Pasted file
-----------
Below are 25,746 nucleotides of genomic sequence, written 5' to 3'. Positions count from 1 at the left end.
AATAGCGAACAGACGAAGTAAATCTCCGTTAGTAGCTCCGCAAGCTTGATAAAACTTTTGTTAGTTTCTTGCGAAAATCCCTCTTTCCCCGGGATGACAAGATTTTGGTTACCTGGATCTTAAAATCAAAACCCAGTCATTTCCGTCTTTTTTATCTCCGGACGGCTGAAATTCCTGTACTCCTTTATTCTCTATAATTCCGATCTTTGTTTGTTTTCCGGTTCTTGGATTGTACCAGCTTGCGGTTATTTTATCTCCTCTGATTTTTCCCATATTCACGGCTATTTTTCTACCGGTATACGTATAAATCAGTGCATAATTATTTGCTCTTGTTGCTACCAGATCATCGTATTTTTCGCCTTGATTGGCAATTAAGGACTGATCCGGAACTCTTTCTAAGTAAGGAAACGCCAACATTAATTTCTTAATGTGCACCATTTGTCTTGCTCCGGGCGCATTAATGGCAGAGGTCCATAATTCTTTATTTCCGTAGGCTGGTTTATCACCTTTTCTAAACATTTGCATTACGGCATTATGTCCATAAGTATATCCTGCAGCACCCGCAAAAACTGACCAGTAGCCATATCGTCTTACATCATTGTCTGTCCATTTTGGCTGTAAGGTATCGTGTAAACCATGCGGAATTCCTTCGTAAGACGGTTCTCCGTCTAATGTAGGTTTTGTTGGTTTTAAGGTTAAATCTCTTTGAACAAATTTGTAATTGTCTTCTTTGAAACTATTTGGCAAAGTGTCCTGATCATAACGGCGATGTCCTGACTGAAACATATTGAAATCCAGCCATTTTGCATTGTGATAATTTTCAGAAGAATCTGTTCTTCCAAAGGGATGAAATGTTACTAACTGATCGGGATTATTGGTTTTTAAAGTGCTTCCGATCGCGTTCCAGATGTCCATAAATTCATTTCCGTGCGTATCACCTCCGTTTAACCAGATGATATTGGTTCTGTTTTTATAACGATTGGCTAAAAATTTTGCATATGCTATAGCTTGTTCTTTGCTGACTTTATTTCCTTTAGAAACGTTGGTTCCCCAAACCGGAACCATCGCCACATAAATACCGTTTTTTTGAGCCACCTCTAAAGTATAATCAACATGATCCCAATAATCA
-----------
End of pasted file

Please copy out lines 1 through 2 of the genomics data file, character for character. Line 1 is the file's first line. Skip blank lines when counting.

Below are 25,746 nucleotides of genomic sequence, written 5' to 3'. Positions count from 1 at the left end.
AATAGCGAACAGACGAAGTAAATCTCCGTTAGTAGCTCCGCAAGCTTGATAAAACTTTTGTTAGTTTCTTGCGAAAATCCCTCTTTCCCCGGGATGACAAGATTTTGGTTACCTGGATCTTAAAATCAAAACCCAGTCATTTCCGTCTTTTTTATCTCCGGACGGCTGAAATTCCTGTACTCCTTTATTCTCTATAATTCCGATCTTTGTTTGTTTTCCGGTTCTTGGATTGTACCAGCTTGCGGTTATTTTATCTCCTCTGATTTTTCCCATATTCACGGCTATTTTTCTACCGGTATACGTATAAATCAGTGCATAATTATTTGCTCTTGTTGCTACCAGATCATCGTATTTTTCGCCTTGATTGGCAATTAAGGACTGATCCGGAACTCTTTCTAAGTAAGGAAACGCCAACATTAATTTCTTAATGTGCACCATTTGTCTTGCTCCGGGCGCATTAATGGCAGAGGTCCATAATTCTTTATTTCCGTAGGCTGGTTTATCACCTTTTCTAAACATTTGCATTACGGCATTATGTCCATAAGTATATCCTGCAGCACCCGCAAAAACTGACCAGTAGCCATATCGTCTTACATCATTGTCTGTCCATTTTGGCTGTAAGGTATCGTGTAAACCATGCGGAATTCCTTCGTAAGACGGTTCTCCGTCTAATGTAGGTTTTGTTGGTTTTAAGGTTAAATCTCTTTGAACAAATTTGTAATTGTCTTCTTTGAAACTATTTGGCAAAGTGTCCTGATCATAACGGCGATGTCCTGACTGAAACATATTGAAATCCAGCCATTTTGCATTGTGATAATTTTCAGAAGAATCTGTTCTTCCAAAGGGATGAAATGTTACTAACTGATCGGGATTATTGGTTTTTAAAGTGCTTCCGATCGCGTTCCAGATGTCCATAAATTCATTTCCGTGCGTATCACCTCCGTTTAACCAGATGATATTGGTTCTGTTTTTATAACGATTGGCTAAAAATTTTGCATATGCTATAGCTTGTTCTTTGCTGACTTTATTTCCTTTAGAAACGTTGGTTCCCCAAACCGGAACCATCGCCACATAAATACCGTTTTTTTGAGCCACCTCTAAAGTATAATCAACATGATCCCAATAATCA